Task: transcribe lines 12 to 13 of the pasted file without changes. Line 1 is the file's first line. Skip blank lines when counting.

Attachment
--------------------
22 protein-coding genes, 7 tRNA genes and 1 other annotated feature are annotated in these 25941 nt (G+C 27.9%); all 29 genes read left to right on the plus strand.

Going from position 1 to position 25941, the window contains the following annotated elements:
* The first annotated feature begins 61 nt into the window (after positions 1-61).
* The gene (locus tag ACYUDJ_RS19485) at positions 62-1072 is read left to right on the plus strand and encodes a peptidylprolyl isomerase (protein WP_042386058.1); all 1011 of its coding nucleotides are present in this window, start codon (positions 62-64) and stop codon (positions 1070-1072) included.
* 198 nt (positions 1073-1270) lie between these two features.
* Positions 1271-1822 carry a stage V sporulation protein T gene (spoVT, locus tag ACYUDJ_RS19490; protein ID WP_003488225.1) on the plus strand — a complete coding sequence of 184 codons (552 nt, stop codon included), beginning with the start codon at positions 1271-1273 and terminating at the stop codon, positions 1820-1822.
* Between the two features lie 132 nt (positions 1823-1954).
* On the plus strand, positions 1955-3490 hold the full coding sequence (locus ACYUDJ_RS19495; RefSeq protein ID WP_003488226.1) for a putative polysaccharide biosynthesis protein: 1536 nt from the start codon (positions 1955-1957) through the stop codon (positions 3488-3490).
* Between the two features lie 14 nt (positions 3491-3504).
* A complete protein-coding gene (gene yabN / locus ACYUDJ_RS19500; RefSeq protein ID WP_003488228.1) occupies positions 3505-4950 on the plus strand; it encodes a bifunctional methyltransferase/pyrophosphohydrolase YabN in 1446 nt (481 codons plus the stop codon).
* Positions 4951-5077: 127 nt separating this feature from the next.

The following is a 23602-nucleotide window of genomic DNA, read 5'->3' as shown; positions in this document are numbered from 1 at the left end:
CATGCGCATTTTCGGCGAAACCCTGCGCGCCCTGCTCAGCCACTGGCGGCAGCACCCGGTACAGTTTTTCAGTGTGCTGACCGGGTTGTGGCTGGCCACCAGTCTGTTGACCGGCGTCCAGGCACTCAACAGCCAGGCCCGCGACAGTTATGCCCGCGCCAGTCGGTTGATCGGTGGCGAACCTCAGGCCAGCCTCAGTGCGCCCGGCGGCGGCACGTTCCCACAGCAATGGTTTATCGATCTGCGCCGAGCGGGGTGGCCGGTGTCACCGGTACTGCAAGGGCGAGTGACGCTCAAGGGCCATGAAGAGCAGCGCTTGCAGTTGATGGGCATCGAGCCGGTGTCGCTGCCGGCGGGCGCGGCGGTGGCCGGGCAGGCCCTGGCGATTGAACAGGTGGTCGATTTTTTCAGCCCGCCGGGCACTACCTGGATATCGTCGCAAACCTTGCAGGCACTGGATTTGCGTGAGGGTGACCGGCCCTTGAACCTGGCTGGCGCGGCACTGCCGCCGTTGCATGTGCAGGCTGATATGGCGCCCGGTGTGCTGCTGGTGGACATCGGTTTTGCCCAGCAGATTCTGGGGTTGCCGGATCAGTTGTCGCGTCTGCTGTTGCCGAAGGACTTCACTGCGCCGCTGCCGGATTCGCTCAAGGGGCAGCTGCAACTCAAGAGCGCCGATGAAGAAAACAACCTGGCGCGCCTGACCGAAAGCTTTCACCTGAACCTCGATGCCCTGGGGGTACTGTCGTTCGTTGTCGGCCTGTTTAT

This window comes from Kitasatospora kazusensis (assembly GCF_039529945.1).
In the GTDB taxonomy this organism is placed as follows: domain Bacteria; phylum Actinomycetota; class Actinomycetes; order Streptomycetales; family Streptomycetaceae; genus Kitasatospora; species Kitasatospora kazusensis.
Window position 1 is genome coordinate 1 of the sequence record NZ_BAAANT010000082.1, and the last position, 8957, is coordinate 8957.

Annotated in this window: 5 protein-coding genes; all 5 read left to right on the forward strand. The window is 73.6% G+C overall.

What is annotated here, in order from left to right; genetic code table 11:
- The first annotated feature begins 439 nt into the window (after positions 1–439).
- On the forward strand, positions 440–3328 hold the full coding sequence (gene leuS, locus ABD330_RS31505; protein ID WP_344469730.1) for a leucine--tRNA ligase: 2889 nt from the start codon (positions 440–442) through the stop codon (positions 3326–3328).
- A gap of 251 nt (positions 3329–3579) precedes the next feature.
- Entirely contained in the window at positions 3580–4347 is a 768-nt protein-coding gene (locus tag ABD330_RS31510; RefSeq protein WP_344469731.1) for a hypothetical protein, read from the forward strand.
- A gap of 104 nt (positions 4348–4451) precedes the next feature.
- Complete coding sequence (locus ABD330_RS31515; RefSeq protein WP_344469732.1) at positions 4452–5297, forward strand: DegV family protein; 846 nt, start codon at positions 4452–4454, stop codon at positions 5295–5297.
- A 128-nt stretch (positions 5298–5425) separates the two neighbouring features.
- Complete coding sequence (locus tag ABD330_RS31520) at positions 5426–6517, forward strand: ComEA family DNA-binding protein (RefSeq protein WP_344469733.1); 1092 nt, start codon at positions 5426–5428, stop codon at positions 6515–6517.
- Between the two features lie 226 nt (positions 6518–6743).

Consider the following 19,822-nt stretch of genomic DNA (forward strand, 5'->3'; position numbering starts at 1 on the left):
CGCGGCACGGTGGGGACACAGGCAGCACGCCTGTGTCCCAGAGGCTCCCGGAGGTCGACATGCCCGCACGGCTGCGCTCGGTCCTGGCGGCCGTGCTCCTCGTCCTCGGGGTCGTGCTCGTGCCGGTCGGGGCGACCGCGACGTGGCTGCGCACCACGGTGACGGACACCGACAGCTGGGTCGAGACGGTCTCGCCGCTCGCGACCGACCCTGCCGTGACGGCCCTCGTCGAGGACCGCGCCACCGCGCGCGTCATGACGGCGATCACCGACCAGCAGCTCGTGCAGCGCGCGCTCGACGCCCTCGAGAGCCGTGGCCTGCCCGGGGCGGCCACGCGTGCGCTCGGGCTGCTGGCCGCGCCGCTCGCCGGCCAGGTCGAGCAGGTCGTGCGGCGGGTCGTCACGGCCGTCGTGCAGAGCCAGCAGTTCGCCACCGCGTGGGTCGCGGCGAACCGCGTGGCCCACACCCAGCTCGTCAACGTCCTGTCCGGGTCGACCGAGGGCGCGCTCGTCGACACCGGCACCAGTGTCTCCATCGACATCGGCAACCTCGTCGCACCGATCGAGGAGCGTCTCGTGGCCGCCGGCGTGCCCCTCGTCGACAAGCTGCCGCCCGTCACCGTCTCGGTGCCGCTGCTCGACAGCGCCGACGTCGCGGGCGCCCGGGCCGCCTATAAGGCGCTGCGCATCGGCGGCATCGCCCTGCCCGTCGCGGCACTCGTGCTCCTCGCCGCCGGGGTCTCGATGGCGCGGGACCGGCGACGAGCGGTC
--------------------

The following is a 23602-nucleotide window of genomic DNA, read 5'->3' as shown; positions in this document are numbered from 1 at the left end:
CATGCGCATTTTCGGCGAAACCCTGCGCGCCCTGCTCAGCCACTGGCGGCAGCACCCGGTACAGTTTTTCAGTGTGCTGACCGGGTTGTGGCTGGCCACCAGTCTGTTGACCGGCGTCCAGGCACTCAACAGCCAGGCCCGCGACAGTTATGCCCGCGCCAGTCGGTTGATCGGTGGCGAACCTCAGGCCAGCCTCAGTGCGCCCGGCGGCGGCACGTTCCCACAGCAATGGTTTATCGATCTGCGCCGAGCGGGGTGGCCGGTGTCACCGGTACTGCAAGGGCGAGTGACGCTCAAGGGCCATGAAGAGCAGCGCTTGCAGTTGATGGGCATCGAGCCGGTGTCGCTGCCGGCGGGCGCGGCGGTGGCCGGGCAGGCCCTGGCGATTGAACAGGTGGTCGATTTTTTCAGCCCGCCGGGCACTACCTGGATATCGTCGCAAACCTTGCAGGCACTGGATTTGCGTGAGGGTGACCGGCCCTTGAACCTGGCTGGCGCGGCACTGCCGCCGTTGCATGTGCAGGCTGATATGGCGCCCGGTGTGCTGCTGGTGGACATCGGTTTTGCCCAGCAGATTCTGGGGTTGCCGGATCAGTTGTCGCGTCTGCTGTTGCCGAAGGACTTCACTGCGCCGCTGCCGGATTCGCTCAAGGGGCAGCTGCAACTCAAGAGCGCCGATGAAGAAAACAACCTGGCGCGCCTGACCGAAAGCTTTCACCTGAACCTCGATGCCCTGGGGGTACTGTCGTTCGTTGTCGGCCTGTTTAT